I’m not easily convinced when someone tries to “sell” me on new technologies, but that common sense meter in my brain was at 100% as I learned about the PRT possibilities. I was not sold that this will get everyone out of their cars, but it’s a solution that would be more effective than a rail system.
So why no installations?
PRT companies have been around for a while, continually upgrading and perfecting their systems. While I’m not sure how they get funded, I can tell you that cities have a hard time spending hundreds of million dollars on systems developed by small firms. As a software developer of Geographic Information Systems in the 1990’s we constantly lost sales to larger companies, even though our product was superior. It appeared that cities were more comfortable buying from companies with hundreds of employees working in tall impressive buildings than from smaller firms. It was natural to think a firm that appeared quite large had staying power compared to small companies with a handful of employees. But in the dot-com bust we learned that size does not guarantee longevity.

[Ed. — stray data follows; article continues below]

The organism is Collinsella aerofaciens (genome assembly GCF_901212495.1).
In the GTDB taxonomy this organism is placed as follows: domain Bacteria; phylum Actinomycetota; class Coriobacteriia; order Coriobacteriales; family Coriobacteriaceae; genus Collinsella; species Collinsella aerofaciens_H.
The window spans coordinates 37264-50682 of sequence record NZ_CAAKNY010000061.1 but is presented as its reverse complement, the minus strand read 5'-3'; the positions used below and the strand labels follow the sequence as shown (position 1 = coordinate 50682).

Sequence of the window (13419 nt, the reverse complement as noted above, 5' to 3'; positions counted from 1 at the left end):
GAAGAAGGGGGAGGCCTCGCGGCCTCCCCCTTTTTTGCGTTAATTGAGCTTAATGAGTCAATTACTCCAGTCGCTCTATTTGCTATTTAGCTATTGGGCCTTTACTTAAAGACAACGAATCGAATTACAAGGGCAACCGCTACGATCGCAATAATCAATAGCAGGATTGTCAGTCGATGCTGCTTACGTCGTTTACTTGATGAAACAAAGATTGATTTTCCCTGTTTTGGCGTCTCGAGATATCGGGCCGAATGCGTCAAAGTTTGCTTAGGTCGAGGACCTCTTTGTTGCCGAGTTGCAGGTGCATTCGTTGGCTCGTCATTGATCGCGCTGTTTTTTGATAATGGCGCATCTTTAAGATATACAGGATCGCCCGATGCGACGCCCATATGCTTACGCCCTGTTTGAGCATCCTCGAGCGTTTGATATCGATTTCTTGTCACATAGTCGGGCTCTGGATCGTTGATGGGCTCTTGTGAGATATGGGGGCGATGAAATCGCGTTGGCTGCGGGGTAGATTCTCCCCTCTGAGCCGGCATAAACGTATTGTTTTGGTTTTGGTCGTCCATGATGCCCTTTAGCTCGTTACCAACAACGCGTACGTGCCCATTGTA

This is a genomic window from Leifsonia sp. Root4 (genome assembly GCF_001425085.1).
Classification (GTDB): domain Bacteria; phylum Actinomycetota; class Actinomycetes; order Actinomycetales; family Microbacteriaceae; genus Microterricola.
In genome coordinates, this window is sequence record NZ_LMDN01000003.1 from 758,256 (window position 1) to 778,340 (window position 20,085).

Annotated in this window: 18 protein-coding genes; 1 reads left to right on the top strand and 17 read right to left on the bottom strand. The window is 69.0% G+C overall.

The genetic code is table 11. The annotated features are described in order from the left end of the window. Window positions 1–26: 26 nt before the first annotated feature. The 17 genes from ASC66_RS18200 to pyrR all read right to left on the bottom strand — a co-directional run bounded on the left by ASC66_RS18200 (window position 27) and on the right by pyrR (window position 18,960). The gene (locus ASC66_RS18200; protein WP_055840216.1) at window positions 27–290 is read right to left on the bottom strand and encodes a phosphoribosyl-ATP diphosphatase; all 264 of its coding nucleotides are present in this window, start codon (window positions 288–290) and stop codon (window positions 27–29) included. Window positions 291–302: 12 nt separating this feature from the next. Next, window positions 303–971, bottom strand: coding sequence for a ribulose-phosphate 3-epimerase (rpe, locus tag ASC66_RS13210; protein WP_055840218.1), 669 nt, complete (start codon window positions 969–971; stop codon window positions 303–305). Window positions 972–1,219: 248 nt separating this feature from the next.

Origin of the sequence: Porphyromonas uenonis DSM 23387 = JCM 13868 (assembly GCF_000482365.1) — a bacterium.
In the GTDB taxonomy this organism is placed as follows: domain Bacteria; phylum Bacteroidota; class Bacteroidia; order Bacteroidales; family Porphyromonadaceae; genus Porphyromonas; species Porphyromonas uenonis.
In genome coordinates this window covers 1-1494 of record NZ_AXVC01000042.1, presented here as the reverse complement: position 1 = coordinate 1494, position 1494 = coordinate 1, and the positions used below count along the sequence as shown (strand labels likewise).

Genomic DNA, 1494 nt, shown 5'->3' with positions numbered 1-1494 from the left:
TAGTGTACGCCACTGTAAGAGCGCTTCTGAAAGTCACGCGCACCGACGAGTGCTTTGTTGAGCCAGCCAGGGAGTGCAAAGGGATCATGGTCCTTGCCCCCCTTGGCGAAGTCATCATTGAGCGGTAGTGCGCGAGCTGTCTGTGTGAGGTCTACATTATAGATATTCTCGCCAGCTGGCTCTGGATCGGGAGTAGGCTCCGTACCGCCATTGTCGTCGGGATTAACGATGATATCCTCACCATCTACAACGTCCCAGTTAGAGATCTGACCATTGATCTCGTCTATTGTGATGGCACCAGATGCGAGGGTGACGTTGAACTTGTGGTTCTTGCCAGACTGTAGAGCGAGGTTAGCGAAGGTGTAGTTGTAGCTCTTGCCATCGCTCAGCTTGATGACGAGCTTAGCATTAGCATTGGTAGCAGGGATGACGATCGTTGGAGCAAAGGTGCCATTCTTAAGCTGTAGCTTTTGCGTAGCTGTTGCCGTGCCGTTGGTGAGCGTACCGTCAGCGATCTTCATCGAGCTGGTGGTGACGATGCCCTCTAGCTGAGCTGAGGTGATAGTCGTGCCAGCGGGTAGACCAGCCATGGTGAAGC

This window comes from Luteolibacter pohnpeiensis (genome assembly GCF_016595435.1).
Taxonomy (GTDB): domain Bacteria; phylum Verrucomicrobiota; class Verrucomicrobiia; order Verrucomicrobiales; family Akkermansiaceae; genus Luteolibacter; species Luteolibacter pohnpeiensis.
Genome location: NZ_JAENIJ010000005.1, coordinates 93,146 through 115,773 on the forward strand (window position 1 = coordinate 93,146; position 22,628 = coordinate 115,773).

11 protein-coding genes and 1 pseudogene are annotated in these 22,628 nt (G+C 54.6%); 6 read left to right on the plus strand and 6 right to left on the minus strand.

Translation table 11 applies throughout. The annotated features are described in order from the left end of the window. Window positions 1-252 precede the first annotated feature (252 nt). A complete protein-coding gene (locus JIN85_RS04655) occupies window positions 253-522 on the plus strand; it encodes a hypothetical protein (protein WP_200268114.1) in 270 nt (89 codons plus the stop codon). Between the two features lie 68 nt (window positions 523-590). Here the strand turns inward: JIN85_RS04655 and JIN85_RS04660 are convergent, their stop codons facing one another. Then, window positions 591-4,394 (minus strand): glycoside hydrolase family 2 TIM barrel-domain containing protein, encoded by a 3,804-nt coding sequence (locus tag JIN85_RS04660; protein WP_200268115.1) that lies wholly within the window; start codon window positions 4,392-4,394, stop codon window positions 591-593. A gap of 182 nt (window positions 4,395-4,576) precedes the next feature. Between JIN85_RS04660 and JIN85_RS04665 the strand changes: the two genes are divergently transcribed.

I’ve written this before, but it bears repeating: On August 1st, 2009 President Obama addressed the nation with: “Future economic prosperity depends on building a new, stronger foundation and recapturing the spirit of innovation .... Innovation has been essential to our prosperity in the past, and it will be essential to our prosperity in the future”.
Small PRT firms have risked everything, adhering to a belief that it is a viable solution for urban transportation problems today and in the future. How have we rewarded these innovators who certainly have the spirit? We continually invest in the most non-innovative, obtrusive, and expensive solution: Light Rail. We reward large corporations who take no risk… What happened to us? Let’s see if this new Administration can stand by the President’s words and invest in the pioneers who can create that strong American foundation.
Rick Harrison is President of Rick Harrison Site Design Studio and author of Prefurbia: Reinventing The Suburbs From Disdainable To Sustainable. His website is rhsdplanning.com.